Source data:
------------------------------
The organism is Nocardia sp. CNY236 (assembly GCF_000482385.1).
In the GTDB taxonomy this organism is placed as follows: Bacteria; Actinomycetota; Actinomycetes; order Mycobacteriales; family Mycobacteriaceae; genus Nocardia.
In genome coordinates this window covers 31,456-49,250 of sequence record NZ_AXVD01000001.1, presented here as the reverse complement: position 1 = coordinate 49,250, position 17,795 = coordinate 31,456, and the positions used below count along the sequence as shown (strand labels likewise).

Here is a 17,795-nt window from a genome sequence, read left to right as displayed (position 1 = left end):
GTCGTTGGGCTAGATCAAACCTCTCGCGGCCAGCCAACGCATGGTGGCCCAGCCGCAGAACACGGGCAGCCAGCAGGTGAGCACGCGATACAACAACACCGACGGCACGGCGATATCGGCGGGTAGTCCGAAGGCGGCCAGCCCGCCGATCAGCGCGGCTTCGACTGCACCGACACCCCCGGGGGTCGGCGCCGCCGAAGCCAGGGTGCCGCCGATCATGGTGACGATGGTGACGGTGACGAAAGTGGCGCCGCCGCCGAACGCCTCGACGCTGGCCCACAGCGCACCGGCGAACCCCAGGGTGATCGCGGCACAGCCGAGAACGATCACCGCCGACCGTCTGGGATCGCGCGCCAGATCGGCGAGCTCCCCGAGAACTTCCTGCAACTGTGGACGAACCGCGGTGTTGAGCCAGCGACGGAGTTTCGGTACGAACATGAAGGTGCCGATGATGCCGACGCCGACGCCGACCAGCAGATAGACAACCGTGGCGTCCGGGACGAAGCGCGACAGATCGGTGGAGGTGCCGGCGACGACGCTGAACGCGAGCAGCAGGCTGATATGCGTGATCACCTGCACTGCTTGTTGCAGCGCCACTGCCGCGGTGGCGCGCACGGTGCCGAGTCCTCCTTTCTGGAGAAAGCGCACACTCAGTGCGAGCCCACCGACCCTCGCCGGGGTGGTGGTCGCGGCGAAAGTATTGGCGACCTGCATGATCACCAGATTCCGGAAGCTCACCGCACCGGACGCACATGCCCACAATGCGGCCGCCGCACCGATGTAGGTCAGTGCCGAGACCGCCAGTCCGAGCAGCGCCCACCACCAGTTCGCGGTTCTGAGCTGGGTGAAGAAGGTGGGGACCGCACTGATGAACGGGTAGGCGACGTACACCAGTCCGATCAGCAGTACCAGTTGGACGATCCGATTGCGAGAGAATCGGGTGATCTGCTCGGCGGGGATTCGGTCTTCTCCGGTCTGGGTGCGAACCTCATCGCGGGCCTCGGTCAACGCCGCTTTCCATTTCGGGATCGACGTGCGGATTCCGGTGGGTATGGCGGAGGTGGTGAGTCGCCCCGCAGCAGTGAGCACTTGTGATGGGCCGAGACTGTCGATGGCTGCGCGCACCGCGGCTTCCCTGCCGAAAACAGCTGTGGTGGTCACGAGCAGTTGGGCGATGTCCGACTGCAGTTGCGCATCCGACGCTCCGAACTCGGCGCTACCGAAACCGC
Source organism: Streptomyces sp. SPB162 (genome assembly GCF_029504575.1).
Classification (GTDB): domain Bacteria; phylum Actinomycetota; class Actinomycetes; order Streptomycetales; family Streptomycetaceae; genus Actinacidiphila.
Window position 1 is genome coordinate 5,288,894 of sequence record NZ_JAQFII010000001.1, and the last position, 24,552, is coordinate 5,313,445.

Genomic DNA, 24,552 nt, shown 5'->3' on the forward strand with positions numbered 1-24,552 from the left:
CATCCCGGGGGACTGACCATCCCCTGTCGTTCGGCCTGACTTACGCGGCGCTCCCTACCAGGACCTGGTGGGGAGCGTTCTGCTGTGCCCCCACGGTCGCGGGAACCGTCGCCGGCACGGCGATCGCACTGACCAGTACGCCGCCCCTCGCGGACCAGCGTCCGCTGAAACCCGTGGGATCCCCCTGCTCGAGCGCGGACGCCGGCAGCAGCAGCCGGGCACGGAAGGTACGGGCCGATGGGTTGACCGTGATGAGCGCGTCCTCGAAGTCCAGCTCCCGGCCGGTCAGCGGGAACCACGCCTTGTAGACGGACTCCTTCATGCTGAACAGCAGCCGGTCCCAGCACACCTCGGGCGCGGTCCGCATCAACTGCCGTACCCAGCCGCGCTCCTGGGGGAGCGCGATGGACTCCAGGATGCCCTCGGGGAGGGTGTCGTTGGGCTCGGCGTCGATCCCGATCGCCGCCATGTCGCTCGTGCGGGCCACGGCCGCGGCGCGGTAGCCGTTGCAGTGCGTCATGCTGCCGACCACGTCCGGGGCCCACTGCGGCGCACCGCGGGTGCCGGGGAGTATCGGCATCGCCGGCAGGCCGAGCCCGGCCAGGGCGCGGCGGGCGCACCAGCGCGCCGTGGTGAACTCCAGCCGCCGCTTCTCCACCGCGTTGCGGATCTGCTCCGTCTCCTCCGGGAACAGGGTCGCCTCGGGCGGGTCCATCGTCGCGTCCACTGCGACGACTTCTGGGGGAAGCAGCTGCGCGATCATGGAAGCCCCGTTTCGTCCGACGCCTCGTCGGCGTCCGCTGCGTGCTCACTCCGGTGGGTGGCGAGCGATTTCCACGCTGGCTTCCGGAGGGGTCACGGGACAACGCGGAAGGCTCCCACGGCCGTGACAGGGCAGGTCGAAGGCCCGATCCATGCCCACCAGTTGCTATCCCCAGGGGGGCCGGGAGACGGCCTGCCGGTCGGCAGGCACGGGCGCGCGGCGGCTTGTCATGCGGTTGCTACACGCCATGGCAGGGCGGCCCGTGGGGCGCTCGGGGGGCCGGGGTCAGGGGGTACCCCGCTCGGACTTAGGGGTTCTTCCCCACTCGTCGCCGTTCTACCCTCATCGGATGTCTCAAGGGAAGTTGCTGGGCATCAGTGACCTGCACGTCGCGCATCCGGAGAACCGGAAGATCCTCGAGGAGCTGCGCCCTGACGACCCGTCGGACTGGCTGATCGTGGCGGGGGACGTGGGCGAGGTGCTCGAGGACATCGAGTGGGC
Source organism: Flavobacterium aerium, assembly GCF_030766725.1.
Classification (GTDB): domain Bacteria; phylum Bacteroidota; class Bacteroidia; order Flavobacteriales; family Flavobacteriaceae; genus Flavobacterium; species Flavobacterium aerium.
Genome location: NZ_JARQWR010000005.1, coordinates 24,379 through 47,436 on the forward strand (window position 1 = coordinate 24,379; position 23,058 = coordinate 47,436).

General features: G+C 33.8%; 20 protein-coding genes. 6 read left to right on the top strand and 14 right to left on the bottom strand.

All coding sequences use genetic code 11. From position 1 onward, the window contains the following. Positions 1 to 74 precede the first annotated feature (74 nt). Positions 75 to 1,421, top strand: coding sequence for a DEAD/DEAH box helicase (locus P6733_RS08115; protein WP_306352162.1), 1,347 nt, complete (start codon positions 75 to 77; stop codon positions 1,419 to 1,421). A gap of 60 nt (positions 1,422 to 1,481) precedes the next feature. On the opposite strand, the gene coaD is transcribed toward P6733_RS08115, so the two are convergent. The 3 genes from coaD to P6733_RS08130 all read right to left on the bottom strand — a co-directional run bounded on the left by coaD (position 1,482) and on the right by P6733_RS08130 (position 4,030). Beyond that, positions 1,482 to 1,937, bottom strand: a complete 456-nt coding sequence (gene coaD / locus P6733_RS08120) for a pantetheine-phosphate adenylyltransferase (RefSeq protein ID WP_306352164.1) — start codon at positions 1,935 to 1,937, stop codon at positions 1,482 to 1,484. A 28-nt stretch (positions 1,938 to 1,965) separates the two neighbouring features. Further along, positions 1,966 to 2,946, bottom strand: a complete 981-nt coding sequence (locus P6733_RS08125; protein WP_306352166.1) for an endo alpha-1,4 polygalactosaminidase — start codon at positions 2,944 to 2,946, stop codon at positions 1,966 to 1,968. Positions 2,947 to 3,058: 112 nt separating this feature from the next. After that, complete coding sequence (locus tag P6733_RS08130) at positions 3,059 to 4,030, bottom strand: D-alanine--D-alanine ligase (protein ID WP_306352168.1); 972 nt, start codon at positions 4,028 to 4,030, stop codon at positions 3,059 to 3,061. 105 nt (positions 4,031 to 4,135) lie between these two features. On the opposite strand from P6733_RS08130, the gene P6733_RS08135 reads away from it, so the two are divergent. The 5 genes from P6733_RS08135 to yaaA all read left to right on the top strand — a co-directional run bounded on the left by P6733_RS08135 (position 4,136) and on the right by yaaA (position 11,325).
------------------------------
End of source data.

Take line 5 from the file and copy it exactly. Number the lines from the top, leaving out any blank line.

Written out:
GTCGTTGGGCTAGATCAAACCTCTCGCGGCCAGCCAACGCATGGTGGCCCAGCCGCAGAACACGGGCAGCCAGCAGGTGAGCACGCGATACAACAACACCGACGGCACGGCGATATCGGCGGGTAGTCCGAAGGCGGCCAGCCCGCCGATCAGCGCGGCTTCGACTGCACCGACACCCCCGGGGGTCGGCGCCGCCGAAGCCAGGGTGCCGCCGATCATGGTGACGATGGTGACGGTGACGAAAGTGGCGCCGCCGCCGAACGCCTCGACGCTGGCCCACAGCGCACCGGCGAACCCCAGGGTGATCGCGGCACAGCCGAGAACGATCACCGCCGACCGTCTGGGATCGCGCGCCAGATCGGCGAGCTCCCCGAGAACTTCCTGCAACTGTGGACGAACCGCGGTGTTGAGCCAGCGACGGAGTTTCGGTACGAACATGAAGGTGCCGATGATGCCGACGCCGACGCCGACCAGCAGATAGACAACCGTGGCGTCCGGGACGAAGCGCGACAGATCGGTGGAGGTGCCGGCGACGACGCTGAACGCGAGCAGCAGGCTGATATGCGTGATCACCTGCACTGCTTGTTGCAGCGCCACTGCCGCGGTGGCGCGCACGGTGCCGAGTCCTCCTTTCTGGAGAAAGCGCACACTCAGTGCGAGCCCACCGACCCTCGCCGGGGTGGTGGTCGCGGCGAAAGTATTGGCGACCTGCATGATCACCAGATTCCGGAAGCTCACCGCACCGGACGCACATGCCCACAATGCGGCCGCCGCACCGATGTAGGTCAGTGCCGAGACCGCCAGTCCGAGCAGCGCCCACCACCAGTTCGCGGTTCTGAGCTGGGTGAAGAAGGTGGGGACCGCACTGATGAACGGGTAGGCGACGTACACCAGTCCGATCAGCAGTACCAGTTGGACGATCCGATTGCGAGAGAATCGGGTGATCTGCTCGGCGGGGATTCGGTCTTCTCCGGTCTGGGTGCGAACCTCATCGCGGGCCTCGGTCAACGCCGCTTTCCATTTCGGGATCGACGTGCGGATTCCGGTGGGTATGGCGGAGGTGGTGAGTCGCCCCGCAGCAGTGAGCACTTGTGATGGGCCGAGACTGTCGATGGCTGCGCGCACCGCGGCTTCCCTGCCGAAAACAGCTGTGGTGGTCACGAGCAGTTGGGCGATGTCCGACTGCAGTTGCGCATCCGACGCTCCGAACTCGGCGCTACCGAAACCGC